MSNBC is airing "Mitt Romney: The Making of a Candidate," a one-hour documentary featuring an exclusive one-on-one interview with the presidential candidate himself.
The program comes at a time when many media voices are calling on Gov. Romney to tell the story of his Mormonism with more candor. After remaining tight-lipped throughout the campaign, he now appears more willing to oblige, even by incorporating stories from his faith life into his presentation at the Republican National Convention.
As a Mormon, I am glad Romney will share a bit more of his Mormon story because his avoidance of the subject has given off the impression that Mormonism is something to be ashamed of.
I know Mitt Romney doesn't feel that way about his faith. Neither do I.
Still, the fact remains that many LDS people are ambivalent when it comes to talking about our religion with non-Mormons. Sometimes we proselytize; sometimes we circle the wagons defensively, a habit we've learned in response to the curiosity, ridicule and even antagonism that have been a fact of Mormon experience since the faith's founding in the 1830s. In response, non-Mormons often interpret our guardedness to mean that Mormons are being less than candid about our history and doctrine.
What's missing from the public conversation are more stories from the lives of everyday Mormons -- stories focused not on points of doctrine but on the human dimensions of living this demanding faith.
I've hungered for those stories too. Growing up in an observant Mormon household in Southern California, I was a voracious reader who fell asleep pointing a flashlight at a book under the covers. But I never encountered books about Mormon girls like me -- girls who inhabited a world of Book of Mormon stories, Utah vacations, interminable church meetings, bench-seated family vans and home-baked bread. I turned, instead, to the Little House on the Prairie books, silently imagining through their feisty and flawed heroine Laura Ingalls Wilder what life must have been like for my Mormon pioneer ancestors as they crossed the American plains.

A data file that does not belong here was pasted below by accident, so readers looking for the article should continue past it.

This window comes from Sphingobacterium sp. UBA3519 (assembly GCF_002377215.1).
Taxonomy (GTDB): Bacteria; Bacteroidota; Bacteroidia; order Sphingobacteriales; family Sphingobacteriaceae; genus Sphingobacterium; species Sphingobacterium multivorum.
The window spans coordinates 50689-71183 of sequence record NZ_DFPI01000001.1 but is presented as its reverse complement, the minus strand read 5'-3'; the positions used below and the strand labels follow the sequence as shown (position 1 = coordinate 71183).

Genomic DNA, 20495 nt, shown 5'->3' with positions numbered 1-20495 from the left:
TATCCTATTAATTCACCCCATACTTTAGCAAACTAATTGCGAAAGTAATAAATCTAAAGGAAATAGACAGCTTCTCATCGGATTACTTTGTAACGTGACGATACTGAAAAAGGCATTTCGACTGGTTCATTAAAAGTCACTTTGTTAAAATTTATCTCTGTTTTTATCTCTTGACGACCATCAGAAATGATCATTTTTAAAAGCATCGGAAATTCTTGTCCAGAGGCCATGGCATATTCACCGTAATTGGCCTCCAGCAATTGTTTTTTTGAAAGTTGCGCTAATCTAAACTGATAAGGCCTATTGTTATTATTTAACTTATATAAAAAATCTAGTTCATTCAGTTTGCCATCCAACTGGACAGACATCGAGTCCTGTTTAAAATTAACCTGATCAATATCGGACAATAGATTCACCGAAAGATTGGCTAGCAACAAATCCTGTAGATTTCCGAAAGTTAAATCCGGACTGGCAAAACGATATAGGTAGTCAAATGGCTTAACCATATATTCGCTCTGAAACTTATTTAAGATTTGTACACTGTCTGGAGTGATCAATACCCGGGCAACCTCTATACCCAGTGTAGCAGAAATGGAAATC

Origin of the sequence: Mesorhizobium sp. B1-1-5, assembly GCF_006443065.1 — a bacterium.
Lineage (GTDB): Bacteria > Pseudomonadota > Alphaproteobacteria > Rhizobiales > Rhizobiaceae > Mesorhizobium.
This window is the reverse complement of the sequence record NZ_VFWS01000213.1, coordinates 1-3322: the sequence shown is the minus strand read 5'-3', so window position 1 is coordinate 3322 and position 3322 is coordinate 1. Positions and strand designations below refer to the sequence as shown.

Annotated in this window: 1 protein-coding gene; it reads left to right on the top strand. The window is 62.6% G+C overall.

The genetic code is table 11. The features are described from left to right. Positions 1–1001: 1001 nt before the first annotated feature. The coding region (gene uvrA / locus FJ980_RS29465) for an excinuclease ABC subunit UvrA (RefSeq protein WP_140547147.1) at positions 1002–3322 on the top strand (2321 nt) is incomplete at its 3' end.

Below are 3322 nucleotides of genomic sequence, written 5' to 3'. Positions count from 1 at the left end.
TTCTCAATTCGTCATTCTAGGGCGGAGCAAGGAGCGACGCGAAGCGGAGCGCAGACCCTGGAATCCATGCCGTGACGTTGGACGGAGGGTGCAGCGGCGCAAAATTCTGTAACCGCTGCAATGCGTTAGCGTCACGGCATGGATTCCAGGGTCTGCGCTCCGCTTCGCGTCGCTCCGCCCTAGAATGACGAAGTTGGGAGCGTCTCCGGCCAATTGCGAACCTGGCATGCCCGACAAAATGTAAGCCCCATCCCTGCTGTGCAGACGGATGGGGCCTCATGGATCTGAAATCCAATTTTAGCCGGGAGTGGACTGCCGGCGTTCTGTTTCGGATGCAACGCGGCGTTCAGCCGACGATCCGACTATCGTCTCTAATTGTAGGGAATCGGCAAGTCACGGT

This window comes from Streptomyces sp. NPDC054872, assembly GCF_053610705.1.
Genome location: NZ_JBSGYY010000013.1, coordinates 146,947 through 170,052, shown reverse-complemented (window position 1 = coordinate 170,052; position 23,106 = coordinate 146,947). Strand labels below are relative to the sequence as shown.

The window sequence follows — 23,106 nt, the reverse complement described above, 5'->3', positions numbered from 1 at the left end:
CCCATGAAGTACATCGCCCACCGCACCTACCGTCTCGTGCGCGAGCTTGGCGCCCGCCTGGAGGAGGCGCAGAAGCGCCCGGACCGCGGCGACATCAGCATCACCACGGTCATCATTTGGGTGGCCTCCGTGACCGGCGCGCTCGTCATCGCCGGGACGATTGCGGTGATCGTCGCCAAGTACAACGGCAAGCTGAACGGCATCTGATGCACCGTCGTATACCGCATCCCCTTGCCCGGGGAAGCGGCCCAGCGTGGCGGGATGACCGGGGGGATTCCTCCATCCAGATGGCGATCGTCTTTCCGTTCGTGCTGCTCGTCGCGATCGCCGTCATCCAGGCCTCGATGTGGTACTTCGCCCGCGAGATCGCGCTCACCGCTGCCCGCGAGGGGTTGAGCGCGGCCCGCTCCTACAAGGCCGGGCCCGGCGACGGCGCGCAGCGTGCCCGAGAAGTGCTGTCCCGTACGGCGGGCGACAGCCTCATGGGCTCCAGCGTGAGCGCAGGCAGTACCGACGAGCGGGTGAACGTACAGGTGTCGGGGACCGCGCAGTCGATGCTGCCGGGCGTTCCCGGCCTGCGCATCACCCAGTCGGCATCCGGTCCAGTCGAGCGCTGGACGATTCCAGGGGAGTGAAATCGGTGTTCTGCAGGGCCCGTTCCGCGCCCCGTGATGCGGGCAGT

As a tween-aged volunteer at the local public library, I discovered painfully tender puberty sagas like "Deenie" by Judy Blume. I even stumbled into experimental works of African-American literature like Ntozake Shange's for colored girls who have considered suicide and absorbed its stories of grown-woman heartbreaks with wide-eyed amazement. Books like these were quite a departure from the volumes of just-for-teenagers short stories I found at LDS Church-owned bookstores. Those Mormon stories always seemed to end with Sunday-School-perfect answers, but I didn't care: I was so hungry for Mormon content that I was even willing to swallow a little saccharine.
As an adult, I've made books my profession. I've studied inspiring and heart-stopping life writing from every conceivable American era, region, race and culture. Yet I've seen the "Mormonism" shelf at the bookstore stacked with breathless confessionals or sensational exposes written by non-Mormons, with stories written by everyday Mormons about our regular lives few and far between.
That's why I wrote "The Book of Mormon Girl: A Memoir of an American Faith," putting onto paper my own Mormon story of growing up an ordinary American girl in an extraordinary American faith and of confronting big questions about belief and belonging -- as all people of faith do.
I wrote this book because I believe that one person tells his or her story with honesty, humor and tenderness it encourages others to do the same as well. More Mormons need to start writing and telling our own stories -- stories that spare none of the hard parts and reflect the deeply human yearnings and flaws we share with people of other faiths, and no faith at all.
Mitt Romney is not the one to lead that charge. He is, after all, running for president, and has some pretty serious challenges on his plate. But if he does decide to reveal a bit more of his Mormon story at the Convention and during the last weeks of the campaign, he will show by example that Mormons have nothing to be ashamed of in sharing our stories more openly, and nothing to fear.
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